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DAHA Recommends: Sweelinck and His Legacy: Organ Recital by Pieter Dirksen

  • The Church of the Transfiguration 1 East 29th Street New York, NY, 10016 United States (map)
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Explore the musical legacy of Jan Sweelinck at the invitation of musicologist/NYU Professor Michael Beckerman and The Sweelinck Seminar of NYU FAS Music Department:

When we hear the “New World” Symphony live we are participating in a tradition of public concerts designed for...listening...that dates back to the works of Jan Pieterszoon Sweelinck in the Dutch Golden Age.  In my seminar we have asked what this kind of music should mean to us today, whether Sweelinck or Dvořák. 

Internationally acclaimed organist Pieter Dirksen will present a special recital with commentary by Professor Beckerman and David Catchpole (both DAHA Board Members) and other experts.

Admission is free; no reservations required.

 The Sweelinck Seminar of the NYU FAS Music Department presents a concert by the internationally renowned keyboardist Peter Dirksen tracing the lineage of North European organ music from Sweelinck through his students Heinrich Scheidemann and Samuel Scheidt, to the later baroque masters Dieterich Buxtehude and J.S. Bach. 

Pieter Dirksen is a musicologist, organist, and author of The Keyboard Music of Jan Pieterszoon Sweelinck: Its Style, Significance and Influence.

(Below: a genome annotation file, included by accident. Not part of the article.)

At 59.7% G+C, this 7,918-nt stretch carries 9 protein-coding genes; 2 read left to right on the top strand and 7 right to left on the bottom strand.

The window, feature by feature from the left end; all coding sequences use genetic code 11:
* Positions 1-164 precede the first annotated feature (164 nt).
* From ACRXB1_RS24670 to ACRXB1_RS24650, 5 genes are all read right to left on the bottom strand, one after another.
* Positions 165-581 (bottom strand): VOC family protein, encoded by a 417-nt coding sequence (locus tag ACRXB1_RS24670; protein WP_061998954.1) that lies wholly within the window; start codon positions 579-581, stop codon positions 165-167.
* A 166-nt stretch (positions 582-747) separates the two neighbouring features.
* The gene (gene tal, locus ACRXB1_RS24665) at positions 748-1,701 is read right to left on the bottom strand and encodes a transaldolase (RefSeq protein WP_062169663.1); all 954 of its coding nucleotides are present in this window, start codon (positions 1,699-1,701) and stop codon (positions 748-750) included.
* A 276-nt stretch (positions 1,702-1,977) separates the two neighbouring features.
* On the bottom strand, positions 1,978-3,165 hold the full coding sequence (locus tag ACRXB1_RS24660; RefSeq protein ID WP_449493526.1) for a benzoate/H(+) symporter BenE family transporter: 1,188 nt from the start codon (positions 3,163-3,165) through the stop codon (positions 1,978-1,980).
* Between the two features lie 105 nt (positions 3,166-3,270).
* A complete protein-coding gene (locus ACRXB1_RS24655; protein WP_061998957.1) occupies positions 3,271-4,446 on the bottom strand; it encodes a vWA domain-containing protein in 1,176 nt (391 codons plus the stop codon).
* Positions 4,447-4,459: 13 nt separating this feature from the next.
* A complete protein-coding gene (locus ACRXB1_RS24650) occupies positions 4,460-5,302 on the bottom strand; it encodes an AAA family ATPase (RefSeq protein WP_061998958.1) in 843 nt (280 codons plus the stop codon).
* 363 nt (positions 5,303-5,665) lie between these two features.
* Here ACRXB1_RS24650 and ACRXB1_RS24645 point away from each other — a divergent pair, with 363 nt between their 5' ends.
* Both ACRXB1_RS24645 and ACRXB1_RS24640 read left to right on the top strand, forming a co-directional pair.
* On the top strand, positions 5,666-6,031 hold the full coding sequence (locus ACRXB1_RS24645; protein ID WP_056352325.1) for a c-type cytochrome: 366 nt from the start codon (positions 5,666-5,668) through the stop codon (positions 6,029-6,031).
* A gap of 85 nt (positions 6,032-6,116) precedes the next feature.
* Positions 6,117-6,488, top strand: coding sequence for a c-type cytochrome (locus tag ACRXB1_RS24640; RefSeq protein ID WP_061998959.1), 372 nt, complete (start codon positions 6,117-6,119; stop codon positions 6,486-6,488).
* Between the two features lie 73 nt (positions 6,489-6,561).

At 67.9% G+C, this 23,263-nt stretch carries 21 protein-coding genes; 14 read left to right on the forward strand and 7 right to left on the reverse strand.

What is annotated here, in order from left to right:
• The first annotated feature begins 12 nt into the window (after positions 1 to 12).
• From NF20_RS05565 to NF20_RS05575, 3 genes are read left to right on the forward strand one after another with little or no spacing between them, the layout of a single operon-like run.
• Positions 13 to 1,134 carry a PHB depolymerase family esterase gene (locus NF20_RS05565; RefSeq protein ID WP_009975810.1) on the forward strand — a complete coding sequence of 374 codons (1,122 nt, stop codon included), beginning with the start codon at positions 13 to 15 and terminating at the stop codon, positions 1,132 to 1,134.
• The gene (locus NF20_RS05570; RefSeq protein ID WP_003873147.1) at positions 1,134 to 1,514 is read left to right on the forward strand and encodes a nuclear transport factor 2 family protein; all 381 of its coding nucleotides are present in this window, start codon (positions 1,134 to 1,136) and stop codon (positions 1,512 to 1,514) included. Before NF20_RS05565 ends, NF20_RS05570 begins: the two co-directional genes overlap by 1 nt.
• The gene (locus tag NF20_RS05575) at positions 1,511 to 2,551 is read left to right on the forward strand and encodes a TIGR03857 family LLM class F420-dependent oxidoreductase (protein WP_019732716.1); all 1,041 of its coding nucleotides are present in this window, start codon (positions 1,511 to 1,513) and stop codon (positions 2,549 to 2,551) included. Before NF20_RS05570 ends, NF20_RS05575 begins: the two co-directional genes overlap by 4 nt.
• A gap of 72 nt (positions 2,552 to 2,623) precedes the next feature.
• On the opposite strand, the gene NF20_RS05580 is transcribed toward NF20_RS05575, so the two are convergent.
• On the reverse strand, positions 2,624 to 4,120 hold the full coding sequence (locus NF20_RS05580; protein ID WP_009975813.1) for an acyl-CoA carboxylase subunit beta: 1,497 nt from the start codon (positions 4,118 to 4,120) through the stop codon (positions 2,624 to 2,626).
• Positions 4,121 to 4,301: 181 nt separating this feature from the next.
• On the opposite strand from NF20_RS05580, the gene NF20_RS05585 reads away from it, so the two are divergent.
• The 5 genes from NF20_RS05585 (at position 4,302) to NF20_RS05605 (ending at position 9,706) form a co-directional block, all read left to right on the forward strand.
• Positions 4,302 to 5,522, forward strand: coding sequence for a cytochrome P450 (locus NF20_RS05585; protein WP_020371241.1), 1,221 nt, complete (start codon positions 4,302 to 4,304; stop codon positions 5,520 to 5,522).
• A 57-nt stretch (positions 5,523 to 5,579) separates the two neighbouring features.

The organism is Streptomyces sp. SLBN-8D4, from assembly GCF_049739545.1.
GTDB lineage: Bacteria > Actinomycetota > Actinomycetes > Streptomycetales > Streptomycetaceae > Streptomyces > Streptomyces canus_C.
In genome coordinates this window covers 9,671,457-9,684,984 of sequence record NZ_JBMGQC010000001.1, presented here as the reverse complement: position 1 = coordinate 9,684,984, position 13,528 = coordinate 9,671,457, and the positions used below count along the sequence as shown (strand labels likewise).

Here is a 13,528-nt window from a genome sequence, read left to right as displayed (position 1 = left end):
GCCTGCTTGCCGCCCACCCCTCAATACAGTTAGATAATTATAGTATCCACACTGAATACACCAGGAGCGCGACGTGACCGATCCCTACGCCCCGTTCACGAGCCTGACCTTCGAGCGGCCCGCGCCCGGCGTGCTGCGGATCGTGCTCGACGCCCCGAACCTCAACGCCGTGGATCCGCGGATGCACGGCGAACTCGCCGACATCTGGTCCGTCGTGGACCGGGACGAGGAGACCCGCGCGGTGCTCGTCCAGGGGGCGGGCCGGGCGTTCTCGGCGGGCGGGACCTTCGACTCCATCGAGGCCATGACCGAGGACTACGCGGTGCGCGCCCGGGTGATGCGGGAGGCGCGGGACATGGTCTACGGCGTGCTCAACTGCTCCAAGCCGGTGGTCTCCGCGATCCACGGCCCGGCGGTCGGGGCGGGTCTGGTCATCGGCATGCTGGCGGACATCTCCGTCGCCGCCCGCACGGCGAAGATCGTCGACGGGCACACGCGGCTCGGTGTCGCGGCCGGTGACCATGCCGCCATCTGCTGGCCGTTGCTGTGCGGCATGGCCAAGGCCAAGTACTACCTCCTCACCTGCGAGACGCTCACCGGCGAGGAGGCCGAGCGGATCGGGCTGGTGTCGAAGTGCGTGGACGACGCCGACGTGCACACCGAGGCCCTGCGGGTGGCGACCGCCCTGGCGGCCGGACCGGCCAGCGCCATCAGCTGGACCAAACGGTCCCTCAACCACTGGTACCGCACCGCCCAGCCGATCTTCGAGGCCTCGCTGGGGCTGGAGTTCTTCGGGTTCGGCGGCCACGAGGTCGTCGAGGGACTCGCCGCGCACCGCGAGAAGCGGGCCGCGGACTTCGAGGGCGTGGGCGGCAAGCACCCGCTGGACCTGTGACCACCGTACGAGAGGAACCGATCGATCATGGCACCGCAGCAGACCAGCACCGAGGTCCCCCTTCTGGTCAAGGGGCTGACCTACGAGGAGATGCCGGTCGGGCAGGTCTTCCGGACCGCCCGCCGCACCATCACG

Jan Pieterszoon Sweelinck (1562-1621) was a Dutch organist, pedagogue, and prolific composer of keyboard and vocal works, the best known of which is the Fantasia Cromática. His career spanned the late European Renaissance and the period of colonial expansion and wealth known as the Dutch Golden Age. When Calvinist churches renounced organ music during services after driving out the Spanish Catholics, Sweelinck and his contemporaries were called upon to play on these great organs in a secular setting. These regular performances were among the first examples of “public concerts” as we know them today and thus Sweelinck’s keyboard music represents an early example of large-scale instrumental music enjoyed for its own sake—separate from the context of ritual or any other function. Though as a result his music is sometimes associated with ideas of musical abstraction and later “absolute music,” we believe that his works are filled with dramatic moments and profound introspection. 

 The Sweelinck Seminar is a semester-long course exploring the music of Sweelinck and related issues in music and the arts and politics of the Dutch Golden Age. Michael Beckerman is Carroll and Milton Petrie Professor of Music at NYU.